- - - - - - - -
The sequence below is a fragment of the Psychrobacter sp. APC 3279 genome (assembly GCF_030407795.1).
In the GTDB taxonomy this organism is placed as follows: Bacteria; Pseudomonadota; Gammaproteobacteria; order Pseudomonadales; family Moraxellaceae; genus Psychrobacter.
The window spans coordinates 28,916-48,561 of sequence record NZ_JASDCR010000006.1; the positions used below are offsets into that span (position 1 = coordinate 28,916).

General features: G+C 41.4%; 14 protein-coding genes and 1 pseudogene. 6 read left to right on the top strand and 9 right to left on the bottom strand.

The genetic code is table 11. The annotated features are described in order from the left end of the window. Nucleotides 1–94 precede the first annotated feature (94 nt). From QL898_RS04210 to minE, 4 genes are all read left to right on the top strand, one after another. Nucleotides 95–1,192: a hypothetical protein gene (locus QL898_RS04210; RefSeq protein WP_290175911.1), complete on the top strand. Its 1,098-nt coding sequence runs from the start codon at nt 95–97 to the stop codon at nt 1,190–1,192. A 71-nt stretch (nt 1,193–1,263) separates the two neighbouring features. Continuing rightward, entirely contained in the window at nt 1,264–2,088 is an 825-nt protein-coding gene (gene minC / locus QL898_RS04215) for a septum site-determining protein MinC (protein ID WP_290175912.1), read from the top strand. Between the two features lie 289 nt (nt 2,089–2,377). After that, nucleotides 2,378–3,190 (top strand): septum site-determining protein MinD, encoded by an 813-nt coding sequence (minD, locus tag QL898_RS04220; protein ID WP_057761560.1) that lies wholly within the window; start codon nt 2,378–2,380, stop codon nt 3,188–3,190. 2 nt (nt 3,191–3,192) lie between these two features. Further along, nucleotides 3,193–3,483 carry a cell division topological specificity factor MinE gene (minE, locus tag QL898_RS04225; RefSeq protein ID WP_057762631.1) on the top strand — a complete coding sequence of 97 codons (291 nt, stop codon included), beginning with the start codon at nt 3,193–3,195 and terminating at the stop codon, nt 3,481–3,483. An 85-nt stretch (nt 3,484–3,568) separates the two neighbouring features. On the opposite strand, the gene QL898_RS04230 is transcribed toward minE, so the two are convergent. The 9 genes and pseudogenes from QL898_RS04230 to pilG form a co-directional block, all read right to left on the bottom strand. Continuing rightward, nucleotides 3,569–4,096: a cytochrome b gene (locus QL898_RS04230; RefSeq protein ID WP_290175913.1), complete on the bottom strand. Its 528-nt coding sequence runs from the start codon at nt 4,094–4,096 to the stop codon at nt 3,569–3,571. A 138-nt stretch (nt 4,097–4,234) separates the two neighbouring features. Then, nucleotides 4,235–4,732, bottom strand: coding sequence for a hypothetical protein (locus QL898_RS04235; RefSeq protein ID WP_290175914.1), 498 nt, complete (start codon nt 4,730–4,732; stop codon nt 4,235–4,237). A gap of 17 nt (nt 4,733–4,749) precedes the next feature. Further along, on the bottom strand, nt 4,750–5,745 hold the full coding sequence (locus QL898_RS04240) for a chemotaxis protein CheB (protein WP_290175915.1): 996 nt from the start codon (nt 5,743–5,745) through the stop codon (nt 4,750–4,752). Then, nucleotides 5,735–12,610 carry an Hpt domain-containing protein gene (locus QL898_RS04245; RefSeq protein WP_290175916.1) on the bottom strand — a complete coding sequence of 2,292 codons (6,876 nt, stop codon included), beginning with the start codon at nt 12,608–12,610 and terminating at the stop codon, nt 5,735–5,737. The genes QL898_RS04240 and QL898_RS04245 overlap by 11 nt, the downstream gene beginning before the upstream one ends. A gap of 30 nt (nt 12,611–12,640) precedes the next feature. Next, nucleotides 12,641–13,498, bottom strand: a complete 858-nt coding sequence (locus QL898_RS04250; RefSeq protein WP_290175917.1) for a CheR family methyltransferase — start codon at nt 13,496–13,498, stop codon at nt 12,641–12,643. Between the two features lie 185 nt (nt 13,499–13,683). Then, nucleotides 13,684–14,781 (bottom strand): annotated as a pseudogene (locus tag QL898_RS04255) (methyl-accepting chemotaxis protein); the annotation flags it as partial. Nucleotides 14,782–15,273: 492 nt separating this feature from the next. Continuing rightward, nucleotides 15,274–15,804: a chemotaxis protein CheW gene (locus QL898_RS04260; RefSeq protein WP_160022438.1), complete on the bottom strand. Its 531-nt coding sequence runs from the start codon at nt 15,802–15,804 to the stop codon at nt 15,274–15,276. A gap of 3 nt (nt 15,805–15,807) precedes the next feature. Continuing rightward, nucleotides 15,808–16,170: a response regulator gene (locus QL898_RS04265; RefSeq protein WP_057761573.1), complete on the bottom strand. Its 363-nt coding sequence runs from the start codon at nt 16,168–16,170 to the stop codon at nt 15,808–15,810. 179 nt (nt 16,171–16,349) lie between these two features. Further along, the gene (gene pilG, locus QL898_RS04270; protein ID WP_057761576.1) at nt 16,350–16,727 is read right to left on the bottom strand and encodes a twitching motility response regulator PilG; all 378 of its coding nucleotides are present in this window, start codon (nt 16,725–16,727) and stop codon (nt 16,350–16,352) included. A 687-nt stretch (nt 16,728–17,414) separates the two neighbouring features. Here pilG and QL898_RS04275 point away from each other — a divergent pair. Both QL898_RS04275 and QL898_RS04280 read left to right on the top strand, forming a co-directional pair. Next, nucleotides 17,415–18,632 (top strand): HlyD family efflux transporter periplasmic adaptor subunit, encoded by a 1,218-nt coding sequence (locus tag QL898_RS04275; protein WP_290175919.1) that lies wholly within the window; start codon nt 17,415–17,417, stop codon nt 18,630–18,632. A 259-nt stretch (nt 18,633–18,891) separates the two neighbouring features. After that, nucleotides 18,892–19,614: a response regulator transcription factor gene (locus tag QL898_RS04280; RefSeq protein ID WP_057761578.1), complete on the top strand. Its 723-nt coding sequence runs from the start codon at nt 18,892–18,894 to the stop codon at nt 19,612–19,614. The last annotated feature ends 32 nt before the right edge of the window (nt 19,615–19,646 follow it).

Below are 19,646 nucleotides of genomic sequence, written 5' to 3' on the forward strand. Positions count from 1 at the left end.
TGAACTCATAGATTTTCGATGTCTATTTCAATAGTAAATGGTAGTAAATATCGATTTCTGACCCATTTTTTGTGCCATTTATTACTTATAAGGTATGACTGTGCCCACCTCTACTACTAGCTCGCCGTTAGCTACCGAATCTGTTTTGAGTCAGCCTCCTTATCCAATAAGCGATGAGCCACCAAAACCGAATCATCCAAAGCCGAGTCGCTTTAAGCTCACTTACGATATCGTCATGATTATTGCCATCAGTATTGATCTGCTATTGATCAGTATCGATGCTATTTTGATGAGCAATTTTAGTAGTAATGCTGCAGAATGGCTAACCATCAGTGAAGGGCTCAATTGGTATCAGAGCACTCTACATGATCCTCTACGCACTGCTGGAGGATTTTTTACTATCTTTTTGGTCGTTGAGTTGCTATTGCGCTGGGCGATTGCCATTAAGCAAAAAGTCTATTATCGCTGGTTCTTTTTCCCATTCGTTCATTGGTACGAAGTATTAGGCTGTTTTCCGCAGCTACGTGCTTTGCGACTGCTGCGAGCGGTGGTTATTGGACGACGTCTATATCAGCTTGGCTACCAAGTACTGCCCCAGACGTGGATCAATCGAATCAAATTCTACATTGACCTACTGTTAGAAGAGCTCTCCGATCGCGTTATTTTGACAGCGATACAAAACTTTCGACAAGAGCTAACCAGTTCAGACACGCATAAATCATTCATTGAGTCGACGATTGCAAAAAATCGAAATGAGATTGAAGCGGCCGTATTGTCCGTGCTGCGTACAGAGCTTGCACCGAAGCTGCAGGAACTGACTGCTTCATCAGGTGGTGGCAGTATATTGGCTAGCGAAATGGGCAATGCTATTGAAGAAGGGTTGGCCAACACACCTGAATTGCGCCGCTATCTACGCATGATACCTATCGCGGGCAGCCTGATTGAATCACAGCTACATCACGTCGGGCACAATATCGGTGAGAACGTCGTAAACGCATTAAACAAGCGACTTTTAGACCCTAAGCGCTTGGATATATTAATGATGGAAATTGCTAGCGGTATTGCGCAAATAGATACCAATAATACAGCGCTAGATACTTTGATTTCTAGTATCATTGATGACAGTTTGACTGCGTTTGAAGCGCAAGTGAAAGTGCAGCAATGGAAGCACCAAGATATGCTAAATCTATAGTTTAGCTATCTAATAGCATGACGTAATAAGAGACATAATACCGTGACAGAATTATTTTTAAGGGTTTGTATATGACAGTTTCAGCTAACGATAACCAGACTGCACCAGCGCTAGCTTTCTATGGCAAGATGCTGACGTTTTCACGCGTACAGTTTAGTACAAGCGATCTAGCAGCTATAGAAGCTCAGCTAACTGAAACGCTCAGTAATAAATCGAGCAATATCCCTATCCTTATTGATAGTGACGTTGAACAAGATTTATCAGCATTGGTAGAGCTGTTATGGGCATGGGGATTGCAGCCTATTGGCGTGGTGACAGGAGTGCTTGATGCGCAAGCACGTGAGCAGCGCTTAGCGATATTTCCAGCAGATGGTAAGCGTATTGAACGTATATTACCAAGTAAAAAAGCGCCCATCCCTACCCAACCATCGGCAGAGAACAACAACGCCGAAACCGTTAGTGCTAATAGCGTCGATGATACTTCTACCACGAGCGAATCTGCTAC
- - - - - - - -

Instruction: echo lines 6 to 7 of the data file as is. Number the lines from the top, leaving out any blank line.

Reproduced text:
Below are 19,646 nucleotides of genomic sequence, written 5' to 3' on the forward strand. Positions count from 1 at the left end.
TGAACTCATAGATTTTCGATGTCTATTTCAATAGTAAATGGTAGTAAATATCGATTTCTGACCCATTTTTTGTGCCATTTATTACTTATAAGGTATGACTGTGCCCACCTCTACTACTAGCTCGCCGTTAGCTACCGAATCTGTTTTGAGTCAGCCTCCTTATCCAATAAGCGATGAGCCACCAAAACCGAATCATCCAAAGCCGAGTCGCTTTAAGCTCACTTACGATATCGTCATGATTATTGCCATCAGTATTGATCTGCTATTGATCAGTATCGATGCTATTTTGATGAGCAATTTTAGTAGTAATGCTGCAGAATGGCTAACCATCAGTGAAGGGCTCAATTGGTATCAGAGCACTCTACATGATCCTCTACGCACTGCTGGAGGATTTTTTACTATCTTTTTGGTCGTTGAGTTGCTATTGCGCTGGGCGATTGCCATTAAGCAAAAAGTCTATTATCGCTGGTTCTTTTTCCCATTCGTTCATTGGTACGAAGTATTAGGCTGTTTTCCGCAGCTACGTGCTTTGCGACTGCTGCGAGCGGTGGTTATTGGACGACGTCTATATCAGCTTGGCTACCAAGTACTGCCCCAGACGTGGATCAATCGAATCAAATTCTACATTGACCTACTGTTAGAAGAGCTCTCCGATCGCGTTATTTTGACAGCGATACAAAACTTTCGACAAGAGCTAACCAGTTCAGACACGCATAAATCATTCATTGAGTCGACGATTGCAAAAAATCGAAATGAGATTGAAGCGGCCGTATTGTCCGTGCTGCGTACAGAGCTTGCACCGAAGCTGCAGGAACTGACTGCTTCATCAGGTGGTGGCAGTATATTGGCTAGCGAAATGGGCAATGCTATTGAAGAAGGGTTGGCCAACACACCTGAATTGCGCCGCTATCTACGCATGATACCTATCGCGGGCAGCCTGATTGAATCACAGCTACATCACGTCGGGCACAATATCGGTGAGAACGTCGTAAACGCATTAAACAAGCGACTTTTAGACCCTAAGCGCTTGGATATATTAATGATGGAAATTGCTAGCGGTATTGCGCAAATAGATACCAATAATACAGCGCTAGATACTTTGATTTCTAGTATCATTGATGACAGTTTGACTGCGTTTGAAGCGCAAGTGAAAGTGCAGCAATGGAAGCACCAAGATATGCTAAATCTATAGTTTAGCTATCTAATAGCATGACGTAATAAGAGACATAATACCGTGACAGAATTATTTTTAAGGGTTTGTATATGACAGTTTCAGCTAACGATAACCAGACTGCACCAGCGCTAGCTTTCTATGGCAAGATGCTGACGTTTTCACGCGTACAGTTTAGTACAAGCGATCTAGCAGCTATAGAAGCTCAGCTAACTGAAACGCTCAGTAATAAATCGAGCAATATCCCTATCCTTATTGATAGTGACGTTGAACAAGATTTATCAGCATTGGTAGAGCTGTTATGGGCATGGGGATTGCAGCCTATTGGCGTGGTGACAGGAGTGCTTGATGCGCAAGCACGTGAGCAGCGCTTAGCGATATTTCCAGCAGATGGTAAGCGTATTGAACGTATATTACCAAGTAAAAAAGCGCCCATCCCTACCCAACCATCGGCAGAGAACAACAACGCCGAAACCGTTAGTGCTAATAGCGTCGATGATACTTCTACCACGAGCGAATCTGCTAC